Welcome to Babble,
Sign Out

Get the Babble Newsletter!

Already have an account? .


Coach Violates NCAA Rule, Blames It On His Pregnant Wife

University of Memphis

A pregnant woman is responsible for the basketball team violating an NCAA rule?

Women are powerful, right? We’re strong and brave, and when we have kids (in our belly or in our homes) — watch out! We mean business. But now it turns out we might just be more powerful than maybe even we knew.

Josh Pastner, who is the coach of the University of Memphis’ men’s basketball team, was recently cited by the NCAA for violating a rule that prohibits coaches from publicly discuss unsigned recruits, according to Yahoo Sports.

His excuse for the violation? His pregnant wife.

Oh sure, blame the pregnant lady.

Pastner used his team’s Twitter account to accidentally tweet “Tony Parker” on Tuesday night. Tony Parker is the name of a kid that Pastner’s team would like to recruit. Despite the fact that he deleted the tweet just minutes later, he’s still guilty of a publicly discussing an unsigned recruit.

His explanation? He was just trying to enter the kid’s name into an Internet search but there were too many other things going on.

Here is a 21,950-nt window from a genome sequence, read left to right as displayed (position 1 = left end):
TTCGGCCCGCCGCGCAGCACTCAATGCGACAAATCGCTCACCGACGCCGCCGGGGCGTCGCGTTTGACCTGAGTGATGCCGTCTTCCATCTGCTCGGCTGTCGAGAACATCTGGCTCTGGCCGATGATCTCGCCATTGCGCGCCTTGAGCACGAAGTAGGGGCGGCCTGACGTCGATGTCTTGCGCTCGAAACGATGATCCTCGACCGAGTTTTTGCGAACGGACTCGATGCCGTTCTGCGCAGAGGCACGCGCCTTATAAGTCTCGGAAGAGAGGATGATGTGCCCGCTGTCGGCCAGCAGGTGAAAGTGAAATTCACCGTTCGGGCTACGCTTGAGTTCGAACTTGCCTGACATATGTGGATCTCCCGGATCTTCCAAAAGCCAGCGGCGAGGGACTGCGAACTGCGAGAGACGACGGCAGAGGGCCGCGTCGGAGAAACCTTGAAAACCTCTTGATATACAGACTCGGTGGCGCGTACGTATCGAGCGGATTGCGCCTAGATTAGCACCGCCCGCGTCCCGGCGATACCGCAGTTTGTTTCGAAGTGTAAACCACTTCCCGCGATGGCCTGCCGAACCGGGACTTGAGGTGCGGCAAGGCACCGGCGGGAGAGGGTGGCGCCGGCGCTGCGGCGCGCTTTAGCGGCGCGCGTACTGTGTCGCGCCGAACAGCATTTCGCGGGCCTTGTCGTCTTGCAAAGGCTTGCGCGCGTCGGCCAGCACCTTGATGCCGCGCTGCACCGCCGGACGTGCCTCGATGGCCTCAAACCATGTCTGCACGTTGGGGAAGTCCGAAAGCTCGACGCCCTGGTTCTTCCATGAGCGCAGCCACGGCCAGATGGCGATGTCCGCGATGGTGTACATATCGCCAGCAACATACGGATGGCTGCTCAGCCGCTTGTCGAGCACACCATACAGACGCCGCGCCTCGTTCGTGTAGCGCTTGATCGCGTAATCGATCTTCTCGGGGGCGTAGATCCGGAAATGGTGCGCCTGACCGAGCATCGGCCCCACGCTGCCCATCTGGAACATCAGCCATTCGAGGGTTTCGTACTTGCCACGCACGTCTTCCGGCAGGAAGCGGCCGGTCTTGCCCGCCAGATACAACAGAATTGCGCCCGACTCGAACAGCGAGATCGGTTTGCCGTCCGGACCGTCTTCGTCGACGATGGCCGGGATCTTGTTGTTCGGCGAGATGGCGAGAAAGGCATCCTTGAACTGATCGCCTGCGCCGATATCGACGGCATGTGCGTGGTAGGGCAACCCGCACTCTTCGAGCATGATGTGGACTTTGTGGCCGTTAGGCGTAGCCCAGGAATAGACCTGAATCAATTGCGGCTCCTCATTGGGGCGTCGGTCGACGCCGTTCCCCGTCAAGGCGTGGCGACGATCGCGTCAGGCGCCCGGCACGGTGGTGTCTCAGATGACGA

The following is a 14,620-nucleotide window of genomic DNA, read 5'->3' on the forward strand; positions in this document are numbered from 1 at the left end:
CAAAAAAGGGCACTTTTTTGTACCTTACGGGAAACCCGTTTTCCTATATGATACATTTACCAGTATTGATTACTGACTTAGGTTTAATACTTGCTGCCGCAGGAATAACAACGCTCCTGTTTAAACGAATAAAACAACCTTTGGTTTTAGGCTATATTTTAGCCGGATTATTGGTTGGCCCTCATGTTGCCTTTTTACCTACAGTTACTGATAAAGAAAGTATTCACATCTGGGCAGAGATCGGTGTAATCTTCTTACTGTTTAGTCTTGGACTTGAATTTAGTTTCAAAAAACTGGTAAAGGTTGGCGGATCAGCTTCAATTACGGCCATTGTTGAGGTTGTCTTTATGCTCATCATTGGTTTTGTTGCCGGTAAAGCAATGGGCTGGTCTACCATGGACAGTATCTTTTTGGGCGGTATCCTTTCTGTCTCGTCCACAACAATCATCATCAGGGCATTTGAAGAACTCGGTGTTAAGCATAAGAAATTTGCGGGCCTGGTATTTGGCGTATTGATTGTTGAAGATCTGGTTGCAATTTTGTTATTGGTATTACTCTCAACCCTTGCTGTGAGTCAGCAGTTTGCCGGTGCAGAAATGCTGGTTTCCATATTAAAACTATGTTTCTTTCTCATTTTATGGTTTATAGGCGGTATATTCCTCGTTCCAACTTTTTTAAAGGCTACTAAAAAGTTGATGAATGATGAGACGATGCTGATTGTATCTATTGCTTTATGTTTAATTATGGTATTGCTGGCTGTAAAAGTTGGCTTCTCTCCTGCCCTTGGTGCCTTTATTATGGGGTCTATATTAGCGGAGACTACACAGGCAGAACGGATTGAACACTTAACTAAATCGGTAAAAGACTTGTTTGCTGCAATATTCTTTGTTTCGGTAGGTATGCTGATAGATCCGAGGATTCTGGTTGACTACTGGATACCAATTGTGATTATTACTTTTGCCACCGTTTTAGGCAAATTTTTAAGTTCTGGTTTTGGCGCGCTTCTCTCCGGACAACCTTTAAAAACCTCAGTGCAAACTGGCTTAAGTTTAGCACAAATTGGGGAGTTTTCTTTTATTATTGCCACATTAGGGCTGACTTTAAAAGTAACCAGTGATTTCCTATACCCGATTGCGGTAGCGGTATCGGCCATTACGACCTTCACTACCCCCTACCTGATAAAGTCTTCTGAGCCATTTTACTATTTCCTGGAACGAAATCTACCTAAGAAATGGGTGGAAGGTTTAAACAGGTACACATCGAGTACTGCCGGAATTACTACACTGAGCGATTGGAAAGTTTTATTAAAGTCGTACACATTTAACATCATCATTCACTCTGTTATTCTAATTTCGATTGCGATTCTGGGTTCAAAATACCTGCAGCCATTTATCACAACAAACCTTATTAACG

“My wife was yelling at me because I was on the phone too loud. I was waking (the couple’s infant daughter) up and waking my wife up because I had the TV on,” Pastner told the Memphis Commercial Appeal. “She was complaining that I not only woke my daughter up, but I also woke the baby inside her up because she’s pregnant. So I was waking everybody up, I was getting yelled at and on top of that I was thinking, ‘What’s going on with recruiting?’ and, ‘Who am I going to hire?’ and I made a mistake.”

There’s a lesson to be learned here, which is, quit bugging the pregnant lady. Because she is strong and powerful, and if you bug her, you’ll be sorry. And so will your college basketball team.

Photo credit: Wikipedia

Tagged as:

Use a Facebook account to add a comment, subject to Facebook's Terms of Service and Privacy Policy. Your Facebook name, profile photo and other personal information you make public on Facebook (e.g., school, work, current city, age) will appear with your comment. Learn More.